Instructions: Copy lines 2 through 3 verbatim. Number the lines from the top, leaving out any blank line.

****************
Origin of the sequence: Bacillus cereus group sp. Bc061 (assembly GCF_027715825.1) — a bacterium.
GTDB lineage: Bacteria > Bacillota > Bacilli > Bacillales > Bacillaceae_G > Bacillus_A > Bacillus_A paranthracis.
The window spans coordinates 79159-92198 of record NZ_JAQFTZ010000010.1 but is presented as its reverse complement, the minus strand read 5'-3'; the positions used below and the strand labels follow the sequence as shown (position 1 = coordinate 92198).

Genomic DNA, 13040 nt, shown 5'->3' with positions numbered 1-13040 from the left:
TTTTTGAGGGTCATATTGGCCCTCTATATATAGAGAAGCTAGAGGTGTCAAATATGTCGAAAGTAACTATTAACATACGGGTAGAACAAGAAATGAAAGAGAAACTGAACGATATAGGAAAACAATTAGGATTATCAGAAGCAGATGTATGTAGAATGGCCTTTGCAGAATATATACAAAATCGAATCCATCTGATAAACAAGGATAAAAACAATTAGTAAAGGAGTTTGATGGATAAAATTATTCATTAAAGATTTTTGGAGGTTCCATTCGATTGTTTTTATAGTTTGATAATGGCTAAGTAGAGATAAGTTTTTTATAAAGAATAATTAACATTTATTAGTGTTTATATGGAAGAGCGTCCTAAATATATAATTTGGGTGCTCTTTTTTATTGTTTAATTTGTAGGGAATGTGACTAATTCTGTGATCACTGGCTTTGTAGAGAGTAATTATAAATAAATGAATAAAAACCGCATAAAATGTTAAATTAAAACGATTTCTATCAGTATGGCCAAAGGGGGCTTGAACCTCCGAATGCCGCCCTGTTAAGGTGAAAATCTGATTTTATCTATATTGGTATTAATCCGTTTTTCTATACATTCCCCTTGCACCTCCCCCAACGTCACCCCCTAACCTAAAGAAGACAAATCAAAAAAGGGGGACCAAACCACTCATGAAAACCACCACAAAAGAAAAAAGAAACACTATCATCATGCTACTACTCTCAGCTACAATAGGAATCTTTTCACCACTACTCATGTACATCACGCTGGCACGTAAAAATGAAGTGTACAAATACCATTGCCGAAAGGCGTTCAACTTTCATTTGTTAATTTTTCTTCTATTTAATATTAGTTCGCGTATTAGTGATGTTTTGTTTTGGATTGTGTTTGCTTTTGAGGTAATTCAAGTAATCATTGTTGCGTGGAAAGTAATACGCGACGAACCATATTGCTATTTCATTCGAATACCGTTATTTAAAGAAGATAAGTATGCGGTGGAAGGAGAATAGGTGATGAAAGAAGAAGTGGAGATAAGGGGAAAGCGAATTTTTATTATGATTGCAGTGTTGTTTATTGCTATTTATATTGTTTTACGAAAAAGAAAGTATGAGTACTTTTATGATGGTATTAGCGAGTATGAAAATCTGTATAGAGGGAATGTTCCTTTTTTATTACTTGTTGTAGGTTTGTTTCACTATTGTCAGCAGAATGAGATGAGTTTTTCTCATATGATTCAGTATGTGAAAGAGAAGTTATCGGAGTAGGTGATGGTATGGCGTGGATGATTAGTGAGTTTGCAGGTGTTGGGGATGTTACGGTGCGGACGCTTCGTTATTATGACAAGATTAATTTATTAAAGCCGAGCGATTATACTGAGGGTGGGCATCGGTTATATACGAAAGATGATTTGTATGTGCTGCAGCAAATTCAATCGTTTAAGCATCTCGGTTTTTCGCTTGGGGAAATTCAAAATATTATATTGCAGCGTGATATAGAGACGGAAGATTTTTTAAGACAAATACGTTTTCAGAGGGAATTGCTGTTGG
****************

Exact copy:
GTDB lineage: Bacteria > Bacillota > Bacilli > Bacillales > Bacillaceae_G > Bacillus_A > Bacillus_A paranthracis.
The window spans coordinates 79159-92198 of record NZ_JAQFTZ010000010.1 but is presented as its reverse complement, the minus strand read 5'-3'; the positions used below and the strand labels follow the sequence as shown (position 1 = coordinate 92198).